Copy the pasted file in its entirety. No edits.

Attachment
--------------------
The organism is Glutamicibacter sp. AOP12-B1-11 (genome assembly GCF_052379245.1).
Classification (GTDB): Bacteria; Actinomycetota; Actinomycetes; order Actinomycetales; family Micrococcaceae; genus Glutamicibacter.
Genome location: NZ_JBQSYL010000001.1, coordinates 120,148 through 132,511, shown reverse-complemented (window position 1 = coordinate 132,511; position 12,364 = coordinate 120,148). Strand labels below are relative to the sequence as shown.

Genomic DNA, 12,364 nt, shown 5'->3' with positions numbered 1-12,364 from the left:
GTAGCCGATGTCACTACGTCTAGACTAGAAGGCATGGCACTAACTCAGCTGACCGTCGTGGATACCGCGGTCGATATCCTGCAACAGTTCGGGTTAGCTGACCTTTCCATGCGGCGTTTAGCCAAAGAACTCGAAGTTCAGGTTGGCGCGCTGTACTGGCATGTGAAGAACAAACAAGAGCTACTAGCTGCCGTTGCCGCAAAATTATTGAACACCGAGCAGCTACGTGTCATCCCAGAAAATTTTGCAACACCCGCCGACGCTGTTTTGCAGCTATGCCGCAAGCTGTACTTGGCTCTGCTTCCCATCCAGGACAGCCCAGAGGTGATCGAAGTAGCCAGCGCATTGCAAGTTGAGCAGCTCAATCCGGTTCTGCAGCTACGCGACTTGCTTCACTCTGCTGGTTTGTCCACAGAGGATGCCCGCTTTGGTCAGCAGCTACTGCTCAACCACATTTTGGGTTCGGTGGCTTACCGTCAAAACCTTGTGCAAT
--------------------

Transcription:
The organism is Glutamicibacter sp. AOP12-B1-11 (genome assembly GCF_052379245.1).
Classification (GTDB): Bacteria; Actinomycetota; Actinomycetes; order Actinomycetales; family Micrococcaceae; genus Glutamicibacter.
Genome location: NZ_JBQSYL010000001.1, coordinates 120,148 through 132,511, shown reverse-complemented (window position 1 = coordinate 132,511; position 12,364 = coordinate 120,148). Strand labels below are relative to the sequence as shown.

Genomic DNA, 12,364 nt, shown 5'->3' with positions numbered 1-12,364 from the left:
GTAGCCGATGTCACTACGTCTAGACTAGAAGGCATGGCACTAACTCAGCTGACCGTCGTGGATACCGCGGTCGATATCCTGCAACAGTTCGGGTTAGCTGACCTTTCCATGCGGCGTTTAGCCAAAGAACTCGAAGTTCAGGTTGGCGCGCTGTACTGGCATGTGAAGAACAAACAAGAGCTACTAGCTGCCGTTGCCGCAAAATTATTGAACACCGAGCAGCTACGTGTCATCCCAGAAAATTTTGCAACACCCGCCGACGCTGTTTTGCAGCTATGCCGCAAGCTGTACTTGGCTCTGCTTCCCATCCAGGACAGCCCAGAGGTGATCGAAGTAGCCAGCGCATTGCAAGTTGAGCAGCTCAATCCGGTTCTGCAGCTACGCGACTTGCTTCACTCTGCTGGTTTGTCCACAGAGGATGCCCGCTTTGGTCAGCAGCTACTGCTCAACCACATTTTGGGTTCGGTGGCTTACCGTCAAAACCTTGTGCAAT